Wednesday, April 04, 2007

The woman with the python spirit

I was reflecting yesterday on the ancient Pythia, the oracular priestess of the Temple of Apollo at Delphi and Didyma, so named for Python, the large serpent killed by Apollo. During certain times of the year, after an elaborate preparation ritual, the pythia would descend into a small chamber at the base of the temple and position herself on a tripod over the sacred pneuma, a rising gas that many geologists and scientists believe actually contained ethylene, a known hallucinogen. In a trance, the pythia would issue oracular responses supposedly inspired by the god Apollo. The responses were known for being quite ambiguous and vague.

There is an obscure event recorded in Ch. 16 of the book of Acts regarding a woman possessed by what the Revised Standard Version (RSV) translates as a spirit of divination, and the New American Bible (NAB) translates as an oracular spirit. However, the Nova Vulgata best translates the term directly from the Greek as spiritum pythonem (accusative case), or "python spirit".

The RSV records the event this way:
As we were going to the place of prayer, we were met by a slave girl who had a spirit of divination [python spirit] and brought her owners much gain by soothsaying. She followed Paul and us, crying, "These men are servants of the Most High God, who proclaim to you the way of salvation." And this she did for many days. But Paul was annoyed, and turned and said to the spirit, "I charge you in the name of Jesus Christ to come out of her." And it came out that very hour. But when her owners saw that their hope of gain was gone, they seized Paul and Silas and dragged them into the market place before the rulers.
Perhaps because the woman claimed to divine the future, she was likened to the pythia of the Temple of Apollo who was also possessed by a python spirit (of sorts). Or perhaps there is an unstated connection to the pythia. Nonetheless, whatever possessed her left her in great haste after Paul's rebuke. Interesting...

The pythian priestesses at the Temples of Apollo at Delphi and Didyma have had enormous influence on the history of the world. Recorded visits to the oracles are numerous, even visits involving issues of great concern to the Christian world. The 4th century Christian apologist Lactantius records one such event in Ch. 10 and 11 of his work De Mortibus Persecutorum (On the Deaths of the Persecutors). In it, he all but blames the Oracle of Apollo at Didyma near Miletus (not Delphi) for convincing the Roman Emperor Diocletian to put what is now known as the Great Persecution of Christians into its fullest force in 303AD:
Diocletian, as being of a timorous disposition, was a searcher into futurity, and during his abode in the East he began to slay victims [animal sacrifices], that from their livers he might obtain a prognostic of events; and while he sacrificed, some attendants of his, who were Christians, stood by, and they put the immortal sign on their foreheads [the sign of the cross]. At this the demons were chased away, and the holy rites interrupted. The soothsayers trembled, unable to investigate the wonted marks on the entrails of the victims. They frequently repeated the sacrifices, as if the former had been unpropitious; but the victims, slain from time to time, afforded no tokens for divination. At length Tages, the chief of the soothsayers, either from guess or from his own observation, said, "There are profane persons here, who obstruct the rites." Then Diocletian, in furious passion, ordered not only all who were assisting at the holy ceremonies, but also all who resided within the palace, to sacrifice, and, in case of their refusal, to be scourged. And further, by letters to the commanding officers, he enjoined that all soldiers should be forced to the like impiety, under pain of being dismissed the service. Thus far his rage proceeded; but at that season he did nothing more against the law and religion of God. After an interval of some time he went to winter in Bithynia; and presently Galerius Caesar came thither, inflamed with furious resentment, and purposing to excite the inconsiderate old man to carry on that persecution which he had begun against the Christians...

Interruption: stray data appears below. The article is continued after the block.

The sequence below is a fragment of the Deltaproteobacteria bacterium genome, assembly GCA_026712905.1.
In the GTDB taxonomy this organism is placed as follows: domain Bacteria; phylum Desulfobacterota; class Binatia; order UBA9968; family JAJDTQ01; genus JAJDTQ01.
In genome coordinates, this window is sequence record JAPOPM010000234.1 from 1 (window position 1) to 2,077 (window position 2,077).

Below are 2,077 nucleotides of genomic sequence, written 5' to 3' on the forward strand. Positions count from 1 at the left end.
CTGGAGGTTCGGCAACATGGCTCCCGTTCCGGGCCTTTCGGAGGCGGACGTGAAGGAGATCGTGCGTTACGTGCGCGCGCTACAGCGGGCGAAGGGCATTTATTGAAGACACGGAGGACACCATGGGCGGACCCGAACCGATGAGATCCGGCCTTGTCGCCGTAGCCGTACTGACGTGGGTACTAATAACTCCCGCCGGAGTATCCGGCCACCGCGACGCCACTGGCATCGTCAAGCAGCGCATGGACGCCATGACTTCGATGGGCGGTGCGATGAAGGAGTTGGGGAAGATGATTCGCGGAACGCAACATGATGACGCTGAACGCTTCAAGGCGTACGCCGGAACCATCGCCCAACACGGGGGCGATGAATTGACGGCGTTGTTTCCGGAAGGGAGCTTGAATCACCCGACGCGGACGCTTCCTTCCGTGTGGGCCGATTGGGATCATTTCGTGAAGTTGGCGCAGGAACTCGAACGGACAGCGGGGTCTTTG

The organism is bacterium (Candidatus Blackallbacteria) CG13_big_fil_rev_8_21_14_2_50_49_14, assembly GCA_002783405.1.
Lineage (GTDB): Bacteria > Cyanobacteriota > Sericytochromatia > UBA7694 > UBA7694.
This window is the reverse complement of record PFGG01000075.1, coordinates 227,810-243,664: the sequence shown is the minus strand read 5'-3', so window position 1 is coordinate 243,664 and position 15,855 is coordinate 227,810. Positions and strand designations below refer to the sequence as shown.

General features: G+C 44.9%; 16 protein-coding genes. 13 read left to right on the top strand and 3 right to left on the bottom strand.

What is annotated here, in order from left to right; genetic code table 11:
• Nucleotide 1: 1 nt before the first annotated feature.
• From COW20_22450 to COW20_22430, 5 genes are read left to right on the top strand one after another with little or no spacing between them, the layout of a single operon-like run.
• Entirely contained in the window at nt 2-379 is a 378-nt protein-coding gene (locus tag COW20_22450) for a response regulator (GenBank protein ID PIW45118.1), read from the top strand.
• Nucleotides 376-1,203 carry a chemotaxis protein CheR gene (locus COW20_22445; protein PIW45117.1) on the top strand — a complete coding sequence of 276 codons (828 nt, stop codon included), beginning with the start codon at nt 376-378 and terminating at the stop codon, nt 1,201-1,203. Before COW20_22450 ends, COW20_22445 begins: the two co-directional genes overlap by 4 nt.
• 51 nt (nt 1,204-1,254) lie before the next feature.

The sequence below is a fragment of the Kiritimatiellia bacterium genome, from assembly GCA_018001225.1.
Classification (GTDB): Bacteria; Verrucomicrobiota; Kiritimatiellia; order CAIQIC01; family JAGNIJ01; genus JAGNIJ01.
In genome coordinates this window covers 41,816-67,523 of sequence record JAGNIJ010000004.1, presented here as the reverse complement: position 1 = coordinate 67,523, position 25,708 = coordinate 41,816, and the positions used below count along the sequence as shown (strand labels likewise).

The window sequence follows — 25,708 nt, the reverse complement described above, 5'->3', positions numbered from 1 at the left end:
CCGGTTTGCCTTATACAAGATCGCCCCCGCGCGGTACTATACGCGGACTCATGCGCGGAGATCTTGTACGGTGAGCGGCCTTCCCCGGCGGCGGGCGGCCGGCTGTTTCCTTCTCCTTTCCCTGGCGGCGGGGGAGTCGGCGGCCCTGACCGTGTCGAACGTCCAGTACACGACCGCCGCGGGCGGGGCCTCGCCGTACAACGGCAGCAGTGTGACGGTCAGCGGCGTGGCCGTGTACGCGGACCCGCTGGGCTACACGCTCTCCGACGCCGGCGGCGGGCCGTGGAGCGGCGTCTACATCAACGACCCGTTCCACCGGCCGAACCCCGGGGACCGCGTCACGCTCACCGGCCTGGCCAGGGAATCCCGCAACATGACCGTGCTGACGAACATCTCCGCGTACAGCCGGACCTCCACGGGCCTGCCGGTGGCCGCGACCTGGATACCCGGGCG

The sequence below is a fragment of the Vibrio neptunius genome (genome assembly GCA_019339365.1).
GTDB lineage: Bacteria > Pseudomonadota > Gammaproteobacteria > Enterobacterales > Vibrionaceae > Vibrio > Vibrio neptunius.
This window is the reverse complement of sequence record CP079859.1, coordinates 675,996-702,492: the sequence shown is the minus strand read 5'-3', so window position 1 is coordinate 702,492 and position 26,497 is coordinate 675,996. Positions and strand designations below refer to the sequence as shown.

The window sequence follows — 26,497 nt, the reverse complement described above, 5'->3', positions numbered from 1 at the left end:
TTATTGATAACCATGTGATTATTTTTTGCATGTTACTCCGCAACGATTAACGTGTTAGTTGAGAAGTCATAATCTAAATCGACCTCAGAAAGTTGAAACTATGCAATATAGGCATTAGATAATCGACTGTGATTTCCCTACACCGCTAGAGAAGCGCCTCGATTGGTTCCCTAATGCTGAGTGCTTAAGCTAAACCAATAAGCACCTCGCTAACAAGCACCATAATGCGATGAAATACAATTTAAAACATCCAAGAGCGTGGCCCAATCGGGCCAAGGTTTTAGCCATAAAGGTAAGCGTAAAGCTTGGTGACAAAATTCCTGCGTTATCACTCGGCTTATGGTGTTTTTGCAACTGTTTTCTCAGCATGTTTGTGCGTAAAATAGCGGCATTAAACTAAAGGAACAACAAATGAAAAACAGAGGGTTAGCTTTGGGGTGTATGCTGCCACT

So, during the whole winter, Diocletian and Galerius held councils together, at which no one else assisted; and it was the universal opinion that their conferences respected the most momentous affairs of the empire. The old man long opposed the fury of Galerius, and showed how pernicious it would be to raise disturbances throughout the world and to shed so much blood; that the Christians were wont with eagerness to meet death; and that it would be enough for him to exclude persons of that religion from the court and the army. Yet he could not restrain the madness of that obstinate man. He resolved, therefore, to take the opinion of his friends... Yet not even then could the emperor be prevailed upon to yield his assent. He determined above all to consult his gods; and to that end he dispatched a soothsayer to inquire of Apollo at Miletus [at Didyma], whose answer was such as might be expected from an enemy of the divine religion. So Diocletian was drawn over from his purpose.
It is also said that the Oracle of Apollo at Didyma specifically pointed out that the Christians were preventing the oracles from correctly divining the future. Thus under Diocletian the persecution of Christians escalated. Much good it did, as less than 10 years later, the world saw an end to the official persecution of Christians and the complete legalization of Christianity in the empire under the Emperor Constantine. Deo gratias!


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